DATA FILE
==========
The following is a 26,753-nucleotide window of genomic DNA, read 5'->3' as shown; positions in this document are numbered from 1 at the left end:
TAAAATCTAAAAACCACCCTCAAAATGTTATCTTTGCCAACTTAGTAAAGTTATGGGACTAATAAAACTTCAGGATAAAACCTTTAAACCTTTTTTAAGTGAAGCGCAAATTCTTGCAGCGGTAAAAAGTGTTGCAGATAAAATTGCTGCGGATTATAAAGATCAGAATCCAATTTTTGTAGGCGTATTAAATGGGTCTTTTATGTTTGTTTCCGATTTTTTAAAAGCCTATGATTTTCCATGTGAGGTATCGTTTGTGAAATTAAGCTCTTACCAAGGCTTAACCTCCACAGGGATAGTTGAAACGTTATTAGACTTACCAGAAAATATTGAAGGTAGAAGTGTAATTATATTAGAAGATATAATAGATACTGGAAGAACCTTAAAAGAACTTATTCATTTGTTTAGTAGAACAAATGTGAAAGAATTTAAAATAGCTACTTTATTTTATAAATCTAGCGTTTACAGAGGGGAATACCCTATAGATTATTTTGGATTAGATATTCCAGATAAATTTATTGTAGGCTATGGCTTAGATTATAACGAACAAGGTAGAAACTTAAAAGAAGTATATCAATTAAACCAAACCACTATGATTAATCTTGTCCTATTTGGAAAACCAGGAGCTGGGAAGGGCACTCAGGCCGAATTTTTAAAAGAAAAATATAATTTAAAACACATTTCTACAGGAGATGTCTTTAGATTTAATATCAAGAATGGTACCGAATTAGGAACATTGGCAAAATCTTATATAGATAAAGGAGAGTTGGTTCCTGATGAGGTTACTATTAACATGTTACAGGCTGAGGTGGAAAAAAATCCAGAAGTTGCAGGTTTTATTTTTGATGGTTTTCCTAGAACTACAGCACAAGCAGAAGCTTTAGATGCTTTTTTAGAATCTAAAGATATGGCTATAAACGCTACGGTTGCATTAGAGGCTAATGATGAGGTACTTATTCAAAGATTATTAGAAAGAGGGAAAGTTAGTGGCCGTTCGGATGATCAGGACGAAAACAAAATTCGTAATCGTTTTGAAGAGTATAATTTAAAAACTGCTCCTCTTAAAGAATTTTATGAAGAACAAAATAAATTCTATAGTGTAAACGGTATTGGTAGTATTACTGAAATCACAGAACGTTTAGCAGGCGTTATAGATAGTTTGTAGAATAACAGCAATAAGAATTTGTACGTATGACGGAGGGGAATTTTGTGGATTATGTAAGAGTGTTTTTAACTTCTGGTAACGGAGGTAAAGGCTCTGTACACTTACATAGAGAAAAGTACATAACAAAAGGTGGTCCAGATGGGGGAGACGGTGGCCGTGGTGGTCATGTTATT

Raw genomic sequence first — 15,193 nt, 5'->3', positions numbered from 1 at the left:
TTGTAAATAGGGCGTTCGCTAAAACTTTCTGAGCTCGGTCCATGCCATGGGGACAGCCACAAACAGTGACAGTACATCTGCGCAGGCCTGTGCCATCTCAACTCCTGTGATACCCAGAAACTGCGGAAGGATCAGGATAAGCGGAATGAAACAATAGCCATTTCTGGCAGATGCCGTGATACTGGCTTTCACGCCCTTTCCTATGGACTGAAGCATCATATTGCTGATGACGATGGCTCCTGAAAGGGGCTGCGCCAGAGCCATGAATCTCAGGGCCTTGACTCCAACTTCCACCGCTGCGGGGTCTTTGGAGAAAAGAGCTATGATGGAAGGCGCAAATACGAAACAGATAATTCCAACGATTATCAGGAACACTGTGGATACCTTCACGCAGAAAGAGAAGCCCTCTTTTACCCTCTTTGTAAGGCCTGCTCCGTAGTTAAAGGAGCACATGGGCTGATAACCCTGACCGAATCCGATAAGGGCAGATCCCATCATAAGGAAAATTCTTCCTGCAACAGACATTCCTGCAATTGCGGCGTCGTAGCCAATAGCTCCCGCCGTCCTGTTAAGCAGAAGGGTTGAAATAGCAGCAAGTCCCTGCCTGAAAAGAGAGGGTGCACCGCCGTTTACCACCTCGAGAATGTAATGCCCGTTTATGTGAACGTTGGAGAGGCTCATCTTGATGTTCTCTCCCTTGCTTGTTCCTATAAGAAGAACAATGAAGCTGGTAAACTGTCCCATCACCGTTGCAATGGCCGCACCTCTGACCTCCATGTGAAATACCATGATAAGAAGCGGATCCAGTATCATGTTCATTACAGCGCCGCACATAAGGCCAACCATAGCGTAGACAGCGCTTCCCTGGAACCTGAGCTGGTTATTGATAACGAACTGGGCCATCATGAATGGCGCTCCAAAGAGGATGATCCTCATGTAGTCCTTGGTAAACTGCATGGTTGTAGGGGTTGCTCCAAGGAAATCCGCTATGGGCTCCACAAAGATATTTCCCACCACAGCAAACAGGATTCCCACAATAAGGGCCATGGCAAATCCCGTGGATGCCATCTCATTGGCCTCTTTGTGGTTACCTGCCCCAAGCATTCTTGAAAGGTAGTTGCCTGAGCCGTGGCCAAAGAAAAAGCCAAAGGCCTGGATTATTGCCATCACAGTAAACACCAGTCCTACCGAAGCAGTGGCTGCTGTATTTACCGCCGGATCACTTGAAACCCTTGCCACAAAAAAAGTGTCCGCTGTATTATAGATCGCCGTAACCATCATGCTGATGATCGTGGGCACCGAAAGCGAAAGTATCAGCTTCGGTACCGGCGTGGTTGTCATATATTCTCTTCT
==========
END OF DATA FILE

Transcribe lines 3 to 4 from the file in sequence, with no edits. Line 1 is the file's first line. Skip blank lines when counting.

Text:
Raw genomic sequence first — 15,193 nt, 5'->3', positions numbered from 1 at the left:
TTGTAAATAGGGCGTTCGCTAAAACTTTCTGAGCTCGGTCCATGCCATGGGGACAGCCACAAACAGTGACAGTACATCTGCGCAGGCCTGTGCCATCTCAACTCCTGTGATACCCAGAAACTGCGGAAGGATCAGGATAAGCGGAATGAAACAATAGCCATTTCTGGCAGATGCCGTGATACTGGCTTTCACGCCCTTTCCTATGGACTGAAGCATCATATTGCTGATGACGATGGCTCCTGAAAGGGGCTGCGCCAGAGCCATGAATCTCAGGGCCTTGACTCCAACTTCCACCGCTGCGGGGTCTTTGGAGAAAAGAGCTATGATGGAAGGCGCAAATACGAAACAGATAATTCCAACGATTATCAGGAACACTGTGGATACCTTCACGCAGAAAGAGAAGCCCTCTTTTACCCTCTTTGTAAGGCCTGCTCCGTAGTTAAAGGAGCACATGGGCTGATAACCCTGACCGAATCCGATAAGGGCAGATCCCATCATAAGGAAAATTCTTCCTGCAACAGACATTCCTGCAATTGCGGCGTCGTAGCCAATAGCTCCCGCCGTCCTGTTAAGCAGAAGGGTTGAAATAGCAGCAAGTCCCTGCCTGAAAAGAGAGGGTGCACCGCCGTTTACCACCTCGAGAATGTAATGCCCGTTTATGTGAACGTTGGAGAGGCTCATCTTGATGTTCTCTCCCTTGCTTGTTCCTATAAGAAGAACAATGAAGCTGGTAAACTGTCCCATCACCGTTGCAATGGCCGCACCTCTGACCTCCATGTGAAATACCATGATAAGAAGCGGATCCAGTATCATGTTCATTACAGCGCCGCACATAAGGCCAACCATAGCGTAGACAGCGCTTCCCTGGAACCTGAGCTGGTTATTGATAACGAACTGGGCCATCATGAATGGCGCTCCAAAGAGGATGATCCTCATGTAGTCCTTGGTAAACTGCATGGTTGTAGGGGTTGCTCCAAGGAAATCCGCTATGGGCTCCACAAAGATATTTCCCACCACAGCAAACAGGATTCCCACAATAAGGGCCATGGCAAATCCCGTGGATGCCATCTCATTGGCCTCTTTGTGGTTACCTGCCCCAAGCATTCTTGAAAGGTAGTTGCCTGAGCCGTGGCCAAAGAAAAAGCCAAAGGCCTGGATTATTGCCATCACAGTAAACACCAGTCCTACCGAAGCAGTGGCTGCTGTATTTACCGCCGGATCACTTGAAACCCTTGCCACAAAAAAAGTGTCCGCTGTATTATAGATCGCCGTAACCATCATGCTGATGATCGTGGGCACCGAAAGCGAAAGTATCAGCTTCGGTACCGGCGTGGTTGTCATATATTCTCTTCT